Protecting Pallet Racks From Forklift Damage

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By Jennifer Taylor July 16, 2015

Start typing “pallet rack” into YouTube, and your search might autocomplete with “pallet racking collapse.” Hundreds of videos show racks collapsing, ruining hundreds of thousands of dollars in products, injuring workers, and in at least one famous case, bringing down an entire warehouse.

It’s easy to blame the workers, but pallet rack damage is usually caused by a bad floor plan or inferior shelving. This is especially true for warehouses that utilize every inch of available space; more storage usually means a more profitable warehouse, but ultra-efficient floor plans require narrow aisles which are tough to navigate. With fast-paced work and a tight fit in the aisle, even the most attentive forklift operator will occasionally knock into pallet racking.

A minor ding here and there won't lead to immediate disaster, but forklift strikes do have a cumulative effect, diminishing shelving integrity over time. The good news is that your facility can defend its racking systems from this type of damage, preventing the disastrous consequences of an industrial shelving collapse.

Manufacturers recommend a common list of procedures to avoid damaging racks, including ongoing training for forklift operators, clutter-free aisles, and adequate lighting. Among industry recommendations for maintaining secure pallet racking, though, three major themes come up again and again:Structural Barrier Rail

  • Install Forklift Structural Barriers

    While you probably can't prevent every forklift impact, you can choose what takes the hit. Heavy duty guard rails prevent lift trucks from damaging racking, even in high-risk areas.

    Lift truck strikes are most common at the end of a row. Protect row ends with sets of structural bollards, which offer superior impact resistance. For even greater protection, install low-profile barriers around the base of the entire unit.

  • Avoid Used Racking

    Facility managers may be tempted to save on pallet racks by buying used systems. Independent safety consultants are clear on the subject: don’t do it, or you might end up on one of the YouTube videos we referenced earlier.

    In trade journal Material Handling and Logistics, one consultant explains that reconfigured racking beams can diminish the strength of the entire structure. With used racking systems, there's no way to tell if beams are placed at the manufacturer's recommended heights, and it's much harder to gauge the structural integrity of the system.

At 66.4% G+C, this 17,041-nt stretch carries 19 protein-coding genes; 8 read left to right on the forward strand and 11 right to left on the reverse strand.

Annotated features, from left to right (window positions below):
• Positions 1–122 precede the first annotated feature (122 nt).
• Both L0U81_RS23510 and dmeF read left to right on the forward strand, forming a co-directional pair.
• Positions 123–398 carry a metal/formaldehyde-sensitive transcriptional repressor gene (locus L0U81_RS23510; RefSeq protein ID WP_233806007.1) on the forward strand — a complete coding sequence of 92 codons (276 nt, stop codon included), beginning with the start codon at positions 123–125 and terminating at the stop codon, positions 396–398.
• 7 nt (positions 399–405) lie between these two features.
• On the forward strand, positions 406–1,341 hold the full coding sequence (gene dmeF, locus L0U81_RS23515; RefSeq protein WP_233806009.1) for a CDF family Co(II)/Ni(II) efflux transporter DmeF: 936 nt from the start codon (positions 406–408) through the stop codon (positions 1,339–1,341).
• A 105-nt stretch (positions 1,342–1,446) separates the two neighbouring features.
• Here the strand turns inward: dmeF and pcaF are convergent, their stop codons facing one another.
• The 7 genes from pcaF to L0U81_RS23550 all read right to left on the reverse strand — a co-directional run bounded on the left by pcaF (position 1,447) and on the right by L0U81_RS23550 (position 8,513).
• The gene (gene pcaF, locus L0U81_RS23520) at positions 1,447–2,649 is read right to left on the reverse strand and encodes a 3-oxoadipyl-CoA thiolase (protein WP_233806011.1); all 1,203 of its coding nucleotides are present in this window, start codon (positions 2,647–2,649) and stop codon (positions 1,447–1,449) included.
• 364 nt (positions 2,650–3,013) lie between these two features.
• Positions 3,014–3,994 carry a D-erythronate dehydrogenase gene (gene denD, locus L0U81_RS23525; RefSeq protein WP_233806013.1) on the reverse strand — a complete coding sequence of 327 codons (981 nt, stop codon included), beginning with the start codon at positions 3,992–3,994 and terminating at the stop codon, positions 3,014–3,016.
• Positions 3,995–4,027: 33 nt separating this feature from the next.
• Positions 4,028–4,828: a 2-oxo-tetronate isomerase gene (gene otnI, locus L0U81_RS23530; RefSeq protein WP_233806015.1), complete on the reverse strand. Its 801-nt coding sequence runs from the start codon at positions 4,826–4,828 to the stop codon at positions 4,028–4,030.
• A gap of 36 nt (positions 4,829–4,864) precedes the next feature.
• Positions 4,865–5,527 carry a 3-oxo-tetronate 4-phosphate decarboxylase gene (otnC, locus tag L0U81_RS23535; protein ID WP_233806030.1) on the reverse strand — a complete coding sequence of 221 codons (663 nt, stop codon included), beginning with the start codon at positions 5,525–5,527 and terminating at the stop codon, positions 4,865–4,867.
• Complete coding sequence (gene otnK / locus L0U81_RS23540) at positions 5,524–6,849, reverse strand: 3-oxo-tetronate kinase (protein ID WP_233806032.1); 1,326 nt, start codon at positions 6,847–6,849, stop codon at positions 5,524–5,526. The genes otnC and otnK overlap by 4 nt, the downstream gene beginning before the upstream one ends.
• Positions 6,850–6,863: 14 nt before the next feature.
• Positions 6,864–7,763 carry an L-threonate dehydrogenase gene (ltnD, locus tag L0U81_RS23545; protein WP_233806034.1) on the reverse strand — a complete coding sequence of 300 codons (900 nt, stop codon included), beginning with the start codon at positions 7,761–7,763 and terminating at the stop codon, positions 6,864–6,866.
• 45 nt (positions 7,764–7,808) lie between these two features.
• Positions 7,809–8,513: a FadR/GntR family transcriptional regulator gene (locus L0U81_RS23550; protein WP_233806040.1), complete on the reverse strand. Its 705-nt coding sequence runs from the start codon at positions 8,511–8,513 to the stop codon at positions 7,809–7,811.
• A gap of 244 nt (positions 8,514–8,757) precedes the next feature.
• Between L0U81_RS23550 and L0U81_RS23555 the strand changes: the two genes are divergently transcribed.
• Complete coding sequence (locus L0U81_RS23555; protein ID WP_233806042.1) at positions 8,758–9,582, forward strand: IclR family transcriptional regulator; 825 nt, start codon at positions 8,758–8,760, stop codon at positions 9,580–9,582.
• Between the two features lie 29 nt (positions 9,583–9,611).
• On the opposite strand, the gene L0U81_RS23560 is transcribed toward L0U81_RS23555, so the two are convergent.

The Rack Manufacturer's Institute points out another advantage to new equipment: if an accident involving racks does occur, responsible operations will want to show proof that their infrastructure is compliant with all ANSI/RMI specifications. Used racks may not be up to code, and if they are, they rarely come with the documentation to prove their compliance.

  • Conduct Periodic Inspections

    Racking failure does not occur spontaneously. There are usually signs of trouble well in advance of catastrophic accidents, and periodic inspections of pallet racks can alert managers to damaged systems before they fail.

    Inspectors should check for damage along the entire height of racks, paying special attention to the lowest 6 to 12 inches of vertical columns, where forklift strikes are most common. They should also make sure racking units aren’t bowing or leaning into aisles. The Rack Manufacturer's Institute doesn’t specify a frequency for inspections, leaving it "up to the discretion of the owner,” but they do suggest a once-yearly minimum. Other experts recommend incorporating rack inspection into existing safety inspection schedules.

Eliminating Forklift Strikes to Prevent Rack Failure

Thankfully, fatalities rarely occur due to collapsing shelves. In 2013, only one worker was killed by "collapsing structures, equipment or material" in the United States warehousing and storage industry, according to the Bureau of Labor Statistics. Still, racking failure is common enough to have spawned its own YouTube sub-genre, and lost product is a serious issue for any warehouse or storage facility. By accepting that strikes happen, you can plan your facility more effectively (and keep your warehouse from playing a starring role in the next big viral video).

References:

Andel, Tom. "How to stop rack failure." Material Handling & Logistics 2014: 20. General OneFile. Web. 30 June 2015.

Coleman, Michelle. “Best Practices for Preventing Pallet Rack Damage.” Inbound Logistics. Thomas Publishing Company, 2015. Web. 30 June 2015.

"Data Tools." Bureau of Labor Statistics. United States Department of Labor, n.d. Web. 30 June 2015.

“RMI FAQs.” Rack Manufacturer’s Institute. MHI, 2015. Web. 30 June 2015.

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